Reopening Disneyland: What You Control, What You Influence, & What You Don't

Reopening Disneyland: What You Control, What You Influence, & What You Don't

It appears that the hedges of thorns preventing folks from accessing Sleeping Beauty’s Castle is getting thicker and thicker. Disneyland has announced that they will postpone reopening because of pending government approvals and in truth, union goodwill. In the podcast we’ll look at how this compares to Walt Disney World. And, we’ll look at not only the details behind this announcement, but lessons we can learn about what we can and cannot control and influence.

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Disneyland’s Announcement

“We previously announced a proposed phased reopening of our theme parks for July 17, pending government approvals. We developed enhanced health and safety protocols for both cast and guests at Shanghai Disney Resort, Hong Kong Disneyland Resort and Walt Disney World Resort that have been approved, allowing us to reopen in a responsible manner and bring our cast members back to work.

“The State of California has now indicated that it will not issue theme park reopening guidelines until sometime after July 4. Given the time required for us to bring thousands of cast members back to work and restart our business, we have no choice but to delay the reopening of our theme parks and resort hotels until we receive approval from government officials. Once we have a clearer understanding of when guidelines will be released, we expect to be able to communicate a reopening date.

“Our Downtown Disney District will reopen on July 9 as previously announced with health and safety protocols in place for our cast members and guests. The opening of our Downtown Disney District has been previously approved in line with restaurant and retail openings throughout California. The Master Services Union, which represents our retail cast at this location, previously signed an agreement for members to return to work.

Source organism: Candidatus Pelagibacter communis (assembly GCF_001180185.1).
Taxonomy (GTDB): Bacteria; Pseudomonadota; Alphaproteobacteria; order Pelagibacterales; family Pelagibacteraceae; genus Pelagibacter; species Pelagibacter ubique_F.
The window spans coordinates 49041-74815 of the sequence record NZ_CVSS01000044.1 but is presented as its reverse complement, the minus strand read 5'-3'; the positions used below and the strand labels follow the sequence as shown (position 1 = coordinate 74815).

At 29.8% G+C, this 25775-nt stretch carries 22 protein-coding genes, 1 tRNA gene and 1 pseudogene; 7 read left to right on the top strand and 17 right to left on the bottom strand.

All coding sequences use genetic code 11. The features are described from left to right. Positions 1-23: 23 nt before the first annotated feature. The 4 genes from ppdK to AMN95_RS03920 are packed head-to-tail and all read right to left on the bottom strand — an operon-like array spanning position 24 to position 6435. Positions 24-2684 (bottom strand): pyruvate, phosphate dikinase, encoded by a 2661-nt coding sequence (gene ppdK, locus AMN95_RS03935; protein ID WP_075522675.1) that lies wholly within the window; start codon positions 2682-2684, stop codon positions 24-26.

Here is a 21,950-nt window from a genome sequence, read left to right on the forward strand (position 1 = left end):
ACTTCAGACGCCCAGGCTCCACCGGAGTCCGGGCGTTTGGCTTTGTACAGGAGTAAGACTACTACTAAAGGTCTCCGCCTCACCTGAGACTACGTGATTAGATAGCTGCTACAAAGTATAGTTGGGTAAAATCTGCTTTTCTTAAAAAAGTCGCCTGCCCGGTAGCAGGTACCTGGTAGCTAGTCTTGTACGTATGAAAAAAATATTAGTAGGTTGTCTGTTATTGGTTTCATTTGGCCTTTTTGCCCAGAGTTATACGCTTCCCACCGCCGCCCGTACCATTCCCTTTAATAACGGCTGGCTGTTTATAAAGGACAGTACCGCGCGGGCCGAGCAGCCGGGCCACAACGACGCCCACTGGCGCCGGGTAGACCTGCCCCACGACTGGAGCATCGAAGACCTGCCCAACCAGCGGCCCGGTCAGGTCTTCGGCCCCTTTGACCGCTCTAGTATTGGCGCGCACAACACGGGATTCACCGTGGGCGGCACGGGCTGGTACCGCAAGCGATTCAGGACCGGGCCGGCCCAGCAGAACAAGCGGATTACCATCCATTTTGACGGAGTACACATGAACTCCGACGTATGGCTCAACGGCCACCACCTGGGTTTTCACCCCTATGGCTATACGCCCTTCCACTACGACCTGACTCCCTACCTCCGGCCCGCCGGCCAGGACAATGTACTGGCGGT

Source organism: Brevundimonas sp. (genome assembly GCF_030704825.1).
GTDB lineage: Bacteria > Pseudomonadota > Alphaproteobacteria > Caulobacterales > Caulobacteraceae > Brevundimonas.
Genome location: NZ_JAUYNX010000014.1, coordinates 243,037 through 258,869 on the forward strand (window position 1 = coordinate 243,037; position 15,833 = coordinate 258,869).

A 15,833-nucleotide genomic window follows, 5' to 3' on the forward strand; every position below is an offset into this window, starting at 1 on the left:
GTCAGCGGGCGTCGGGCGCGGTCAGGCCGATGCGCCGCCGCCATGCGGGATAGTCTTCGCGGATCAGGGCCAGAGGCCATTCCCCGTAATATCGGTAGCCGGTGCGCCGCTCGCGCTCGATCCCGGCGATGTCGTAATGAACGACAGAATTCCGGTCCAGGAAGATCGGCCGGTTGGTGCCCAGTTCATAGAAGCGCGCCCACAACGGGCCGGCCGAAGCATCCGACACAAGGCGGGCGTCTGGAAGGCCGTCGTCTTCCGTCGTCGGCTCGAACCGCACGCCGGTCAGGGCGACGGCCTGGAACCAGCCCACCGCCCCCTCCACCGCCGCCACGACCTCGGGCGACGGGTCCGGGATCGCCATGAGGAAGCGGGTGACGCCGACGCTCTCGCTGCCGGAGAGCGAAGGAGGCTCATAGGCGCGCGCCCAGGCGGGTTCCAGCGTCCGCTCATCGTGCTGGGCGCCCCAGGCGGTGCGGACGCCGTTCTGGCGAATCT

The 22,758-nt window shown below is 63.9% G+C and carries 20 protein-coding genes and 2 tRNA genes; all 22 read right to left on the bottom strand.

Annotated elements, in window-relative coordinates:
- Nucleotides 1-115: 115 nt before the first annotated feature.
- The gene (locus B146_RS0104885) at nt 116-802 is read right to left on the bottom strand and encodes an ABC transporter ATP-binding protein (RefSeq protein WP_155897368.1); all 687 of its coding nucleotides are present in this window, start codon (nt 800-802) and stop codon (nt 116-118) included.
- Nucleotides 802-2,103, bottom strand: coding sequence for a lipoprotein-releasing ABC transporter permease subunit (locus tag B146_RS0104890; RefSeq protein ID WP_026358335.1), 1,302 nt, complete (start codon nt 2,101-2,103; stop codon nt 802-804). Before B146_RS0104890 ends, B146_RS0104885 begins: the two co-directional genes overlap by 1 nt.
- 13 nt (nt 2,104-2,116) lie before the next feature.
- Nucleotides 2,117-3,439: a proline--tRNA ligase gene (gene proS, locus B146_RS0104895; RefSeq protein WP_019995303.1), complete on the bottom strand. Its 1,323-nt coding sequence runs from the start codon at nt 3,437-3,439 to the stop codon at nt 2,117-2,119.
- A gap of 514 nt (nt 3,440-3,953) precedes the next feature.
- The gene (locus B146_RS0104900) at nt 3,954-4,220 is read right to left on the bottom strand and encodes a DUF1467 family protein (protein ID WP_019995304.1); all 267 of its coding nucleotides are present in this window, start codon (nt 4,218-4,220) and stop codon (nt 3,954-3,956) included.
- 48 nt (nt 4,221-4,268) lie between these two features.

In order to reopen our theme parks we need to negotiate agreements with our unions to return employees to work. We have had positive discussions and are very pleased to have signed agreements from 20 union affiliates, including the Master Services Council, which represents more than 11,000 of our cast members. The signed agreement details plans that include enhanced safety protocols that will allow us to responsibly reopen, and get thousands of our cast members back to work.

We thank our cast and guests for their patience during this unprecedented time while we await approval from government officials.

Union Influence

According to the Los Angles Times a dozen unions that represent about 17,000 Disneyland employees sent a letter to Governor Gavin Newsom last week, saying that because of the coronavirus, opening the park would be unsafe. Disney’s Wednesday announcement alluded to the union apprehensions and said the company has reached accords that cover more than 11,000 of its workers.

State Government Response

Newsom’s office expressed support for the delay. 

“The governor appreciates Disney’s responsiveness to his concerns about reopening amid the recent increases in COVID-19 infections across many Southern California counties,” spokesman Nathan Click said in a statement. “The state and our public health experts continue to be in contact with the company and their workers — as well as other theme parks in the state — as we track and combat the spread of the virus.”

Disneyland’s Reality

The ability for Disneyland to reopen is really based on three things:

  • The center circle represents those things over which we have control. We may not control much, but whatever it is, that circle defines what we do have control over. For instance, a manager may be considered to have control over those who report to him or her.  
  • The next circle suggests those things we cannot control, but can influence. There are many things we can do to influence others, even when our ability to make a decision is not ours.
  • The outlying circle defines those things we can neither control nor influence. This portion is important because it suggests that which we shouldn’t bother to focus on.